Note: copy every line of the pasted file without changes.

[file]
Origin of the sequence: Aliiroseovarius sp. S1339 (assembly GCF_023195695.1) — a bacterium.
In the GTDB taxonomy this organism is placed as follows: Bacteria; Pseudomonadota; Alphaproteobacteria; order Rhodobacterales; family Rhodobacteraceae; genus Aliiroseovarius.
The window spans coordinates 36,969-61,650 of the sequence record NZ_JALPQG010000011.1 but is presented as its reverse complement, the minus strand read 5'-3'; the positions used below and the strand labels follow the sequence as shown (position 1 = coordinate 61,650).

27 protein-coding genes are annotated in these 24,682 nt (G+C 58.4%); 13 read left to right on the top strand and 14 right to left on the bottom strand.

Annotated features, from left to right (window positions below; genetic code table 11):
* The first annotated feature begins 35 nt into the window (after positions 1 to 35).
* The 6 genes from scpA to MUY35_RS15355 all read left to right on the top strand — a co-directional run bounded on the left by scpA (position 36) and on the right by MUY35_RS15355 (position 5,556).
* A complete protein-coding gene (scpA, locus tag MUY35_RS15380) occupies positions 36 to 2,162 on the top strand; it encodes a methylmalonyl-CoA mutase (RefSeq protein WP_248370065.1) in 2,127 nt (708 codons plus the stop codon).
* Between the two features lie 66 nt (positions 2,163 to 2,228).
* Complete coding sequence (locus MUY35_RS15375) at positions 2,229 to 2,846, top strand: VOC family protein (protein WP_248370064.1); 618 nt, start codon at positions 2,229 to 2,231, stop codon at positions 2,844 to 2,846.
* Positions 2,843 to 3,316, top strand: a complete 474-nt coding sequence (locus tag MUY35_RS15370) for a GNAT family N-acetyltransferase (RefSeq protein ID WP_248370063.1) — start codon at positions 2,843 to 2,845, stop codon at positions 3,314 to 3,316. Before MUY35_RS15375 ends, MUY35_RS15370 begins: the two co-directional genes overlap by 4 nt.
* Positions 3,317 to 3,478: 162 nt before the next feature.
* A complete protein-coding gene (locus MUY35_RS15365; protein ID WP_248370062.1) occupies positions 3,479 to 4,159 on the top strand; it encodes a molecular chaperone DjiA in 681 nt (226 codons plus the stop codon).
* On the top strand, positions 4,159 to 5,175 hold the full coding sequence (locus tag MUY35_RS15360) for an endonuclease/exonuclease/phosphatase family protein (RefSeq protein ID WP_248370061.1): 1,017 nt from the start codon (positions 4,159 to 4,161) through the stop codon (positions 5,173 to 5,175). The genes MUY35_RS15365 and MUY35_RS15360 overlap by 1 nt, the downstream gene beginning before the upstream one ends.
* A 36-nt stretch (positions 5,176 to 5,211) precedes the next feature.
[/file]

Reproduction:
Origin of the sequence: Aliiroseovarius sp. S1339 (assembly GCF_023195695.1) — a bacterium.
In the GTDB taxonomy this organism is placed as follows: Bacteria; Pseudomonadota; Alphaproteobacteria; order Rhodobacterales; family Rhodobacteraceae; genus Aliiroseovarius.
The window spans coordinates 36,969-61,650 of the sequence record NZ_JALPQG010000011.1 but is presented as its reverse complement, the minus strand read 5'-3'; the positions used below and the strand labels follow the sequence as shown (position 1 = coordinate 61,650).

27 protein-coding genes are annotated in these 24,682 nt (G+C 58.4%); 13 read left to right on the top strand and 14 right to left on the bottom strand.

Annotated features, from left to right (window positions below; genetic code table 11):
* The first annotated feature begins 35 nt into the window (after positions 1 to 35).
* The 6 genes from scpA to MUY35_RS15355 all read left to right on the top strand — a co-directional run bounded on the left by scpA (position 36) and on the right by MUY35_RS15355 (position 5,556).
* A complete protein-coding gene (scpA, locus tag MUY35_RS15380) occupies positions 36 to 2,162 on the top strand; it encodes a methylmalonyl-CoA mutase (RefSeq protein WP_248370065.1) in 2,127 nt (708 codons plus the stop codon).
* Between the two features lie 66 nt (positions 2,163 to 2,228).
* Complete coding sequence (locus MUY35_RS15375) at positions 2,229 to 2,846, top strand: VOC family protein (protein WP_248370064.1); 618 nt, start codon at positions 2,229 to 2,231, stop codon at positions 2,844 to 2,846.
* Positions 2,843 to 3,316, top strand: a complete 474-nt coding sequence (locus tag MUY35_RS15370) for a GNAT family N-acetyltransferase (RefSeq protein ID WP_248370063.1) — start codon at positions 2,843 to 2,845, stop codon at positions 3,314 to 3,316. Before MUY35_RS15375 ends, MUY35_RS15370 begins: the two co-directional genes overlap by 4 nt.
* Positions 3,317 to 3,478: 162 nt before the next feature.
* A complete protein-coding gene (locus MUY35_RS15365; protein ID WP_248370062.1) occupies positions 3,479 to 4,159 on the top strand; it encodes a molecular chaperone DjiA in 681 nt (226 codons plus the stop codon).
* On the top strand, positions 4,159 to 5,175 hold the full coding sequence (locus tag MUY35_RS15360) for an endonuclease/exonuclease/phosphatase family protein (RefSeq protein ID WP_248370061.1): 1,017 nt from the start codon (positions 4,159 to 4,161) through the stop codon (positions 5,173 to 5,175). The genes MUY35_RS15365 and MUY35_RS15360 overlap by 1 nt, the downstream gene beginning before the upstream one ends.
* A 36-nt stretch (positions 5,176 to 5,211) precedes the next feature.